Anyone who has been diagnosed with cancer has experienced the fear of recurrence at least once - assuming the worst with every headache or cold. Read more to find out how Maria coped with her fear of recurrence.
Think back to the last time you've heard someone who has undergone a critical surgery unrleated to cancer been asked, "Hey aren’t you afraid ___ will come back again?
" It sounds kind of silly. But wth Cancer, this is a very relevant concern. The possibility of recurrence...every Cancer survivor's worst fear. Survivors don't typically bring up this subject in everyday conversation. Some survivors claim they don't have any fear of recurrence at all. Although I am unsure how that can be, I realize everyone's experience is different.
I am a cancer survivor of 36 years. Diagnosed at the age of 15, I underwent surgery followed by a 10 month long chemotherapy regimen, followed by another follow-up surgery. I experienced my mother being diagnosed with lung cancer at the beginning of my treatments and passing away three months later at the young age of 46. My older sister had received a second breast cancer diagnosis after having been Cancer-free for 9 years. So I am not afraid to admit that the fear of recurrence has crossed my mind many times over the years. I am honestly more frightened of becoming numb to the idea of a recurrence more than being labeled a hypochondriac.
During the first years after I was initially diagnosed, if I experienced irregular bleeding, cramping, or bloating I ran to my doctor, convinced that the cancer was back. As the years went on I would run back less and less frequently. Now, the fear is that I wait too long to address issues. I remember wondering to myself if something I ate, or something I did, would cause it to come back. Of course, there were no real answers to help me know for sure. My own fears of recurrence usually arise from finding out about other people's illnesses or deaths- whether or not they are related to cancer.
So how have I learned to manage this fear over the years? For me it has been through prayer, therapy, and learning from each experience of anxiety. My greatest anxiety milestone that I went through was living past the age that my mother had passed away at. I felt the heavy weight of fear lifting off of me, because up until then I was almost sure that I would not see my 47th year.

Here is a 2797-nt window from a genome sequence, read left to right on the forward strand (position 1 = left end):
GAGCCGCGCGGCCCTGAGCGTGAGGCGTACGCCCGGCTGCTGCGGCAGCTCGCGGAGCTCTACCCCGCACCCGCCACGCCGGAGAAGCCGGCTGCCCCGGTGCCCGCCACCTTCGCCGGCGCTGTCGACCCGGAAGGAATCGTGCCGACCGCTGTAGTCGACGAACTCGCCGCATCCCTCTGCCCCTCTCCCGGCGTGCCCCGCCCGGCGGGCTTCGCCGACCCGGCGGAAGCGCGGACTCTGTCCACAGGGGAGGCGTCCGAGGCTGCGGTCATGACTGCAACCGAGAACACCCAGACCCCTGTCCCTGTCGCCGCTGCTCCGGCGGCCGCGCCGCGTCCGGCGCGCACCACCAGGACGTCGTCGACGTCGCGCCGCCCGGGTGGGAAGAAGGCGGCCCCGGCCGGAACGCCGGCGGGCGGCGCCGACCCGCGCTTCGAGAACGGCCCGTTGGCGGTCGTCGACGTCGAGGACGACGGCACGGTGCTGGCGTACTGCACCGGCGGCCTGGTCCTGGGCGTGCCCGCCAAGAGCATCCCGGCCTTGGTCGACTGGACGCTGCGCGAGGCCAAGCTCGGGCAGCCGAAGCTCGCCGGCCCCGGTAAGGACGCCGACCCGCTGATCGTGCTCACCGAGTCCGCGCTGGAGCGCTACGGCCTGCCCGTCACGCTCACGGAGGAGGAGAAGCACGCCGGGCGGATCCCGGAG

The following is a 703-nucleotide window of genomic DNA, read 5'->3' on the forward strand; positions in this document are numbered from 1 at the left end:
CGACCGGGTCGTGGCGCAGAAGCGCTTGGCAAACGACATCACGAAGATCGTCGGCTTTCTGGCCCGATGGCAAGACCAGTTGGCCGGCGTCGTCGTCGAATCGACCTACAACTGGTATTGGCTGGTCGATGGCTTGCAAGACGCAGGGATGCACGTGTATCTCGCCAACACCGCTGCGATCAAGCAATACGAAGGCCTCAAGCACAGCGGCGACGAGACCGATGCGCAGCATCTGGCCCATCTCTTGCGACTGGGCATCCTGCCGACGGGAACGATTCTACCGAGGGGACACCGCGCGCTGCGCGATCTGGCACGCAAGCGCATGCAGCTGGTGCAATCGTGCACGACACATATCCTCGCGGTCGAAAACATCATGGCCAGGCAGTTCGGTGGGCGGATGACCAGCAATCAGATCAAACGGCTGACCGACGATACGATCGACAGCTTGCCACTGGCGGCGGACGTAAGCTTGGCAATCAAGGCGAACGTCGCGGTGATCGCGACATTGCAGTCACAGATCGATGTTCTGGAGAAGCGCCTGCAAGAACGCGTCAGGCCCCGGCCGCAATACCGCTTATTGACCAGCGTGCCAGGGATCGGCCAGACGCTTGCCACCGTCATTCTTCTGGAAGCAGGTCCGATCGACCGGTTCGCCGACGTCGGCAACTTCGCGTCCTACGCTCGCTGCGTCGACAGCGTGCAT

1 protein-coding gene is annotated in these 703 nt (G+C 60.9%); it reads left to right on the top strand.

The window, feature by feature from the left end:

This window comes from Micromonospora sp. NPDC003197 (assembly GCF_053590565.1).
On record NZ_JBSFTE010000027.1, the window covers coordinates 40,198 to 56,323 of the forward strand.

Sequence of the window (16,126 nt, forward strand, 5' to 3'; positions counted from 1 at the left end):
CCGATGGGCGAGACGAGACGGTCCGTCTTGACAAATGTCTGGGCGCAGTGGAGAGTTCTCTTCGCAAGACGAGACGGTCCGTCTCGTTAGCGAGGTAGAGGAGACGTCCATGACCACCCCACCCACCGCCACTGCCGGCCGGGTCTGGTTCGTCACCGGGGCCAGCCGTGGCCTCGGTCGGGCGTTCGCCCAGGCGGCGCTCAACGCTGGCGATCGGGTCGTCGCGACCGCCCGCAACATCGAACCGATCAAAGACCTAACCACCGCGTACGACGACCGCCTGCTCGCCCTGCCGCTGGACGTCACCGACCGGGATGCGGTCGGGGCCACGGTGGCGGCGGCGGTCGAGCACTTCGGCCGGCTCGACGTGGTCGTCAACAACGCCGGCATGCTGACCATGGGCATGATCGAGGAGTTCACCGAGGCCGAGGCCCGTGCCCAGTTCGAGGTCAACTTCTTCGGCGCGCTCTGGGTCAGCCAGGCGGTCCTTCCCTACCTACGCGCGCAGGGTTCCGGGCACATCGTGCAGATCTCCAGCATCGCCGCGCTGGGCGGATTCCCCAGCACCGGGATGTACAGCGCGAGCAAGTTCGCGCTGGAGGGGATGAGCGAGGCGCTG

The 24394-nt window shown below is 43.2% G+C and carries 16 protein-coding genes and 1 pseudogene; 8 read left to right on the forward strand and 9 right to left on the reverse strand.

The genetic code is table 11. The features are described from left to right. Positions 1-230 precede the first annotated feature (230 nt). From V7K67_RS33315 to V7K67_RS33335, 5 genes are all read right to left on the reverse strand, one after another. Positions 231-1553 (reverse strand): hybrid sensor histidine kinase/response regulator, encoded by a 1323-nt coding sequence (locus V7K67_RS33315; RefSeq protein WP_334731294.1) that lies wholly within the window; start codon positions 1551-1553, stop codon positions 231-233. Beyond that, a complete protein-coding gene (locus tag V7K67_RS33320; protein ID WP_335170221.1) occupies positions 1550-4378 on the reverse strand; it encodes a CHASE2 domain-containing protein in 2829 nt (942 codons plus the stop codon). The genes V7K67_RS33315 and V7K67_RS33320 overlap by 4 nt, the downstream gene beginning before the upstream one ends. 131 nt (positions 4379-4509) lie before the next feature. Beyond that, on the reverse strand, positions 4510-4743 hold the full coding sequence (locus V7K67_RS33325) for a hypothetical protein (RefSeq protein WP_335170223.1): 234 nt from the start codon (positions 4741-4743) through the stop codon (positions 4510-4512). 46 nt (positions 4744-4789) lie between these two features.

I don't think this is uncommon for survivors who have a history of cancer in their family involving the death of a young loved one. My advice to others who may have this fear is to talk about it. Don’t let it overpower or suffocate you. Share your fears with your family or close friends-they love you and will want to help you. Never allow this thief to rob you of your precious time or peaceful thoughts. Never allow fear to take away your courage, strength, faith, or hopes. Never let it win.
I came across this quote by Gilda Radner, who passed away from ovarian cancer. I've placed it on my refrigerator as a reminder to myself to live every day fully:
"The goal is to live a full, productive life even with all that ambiguity. No matter what happens, whether the cancer never flares up again or whether you die, the important thing is that the days that you have had you will have lived."
Do you struggle with the fear of recurrence? Share your experience in the comments below.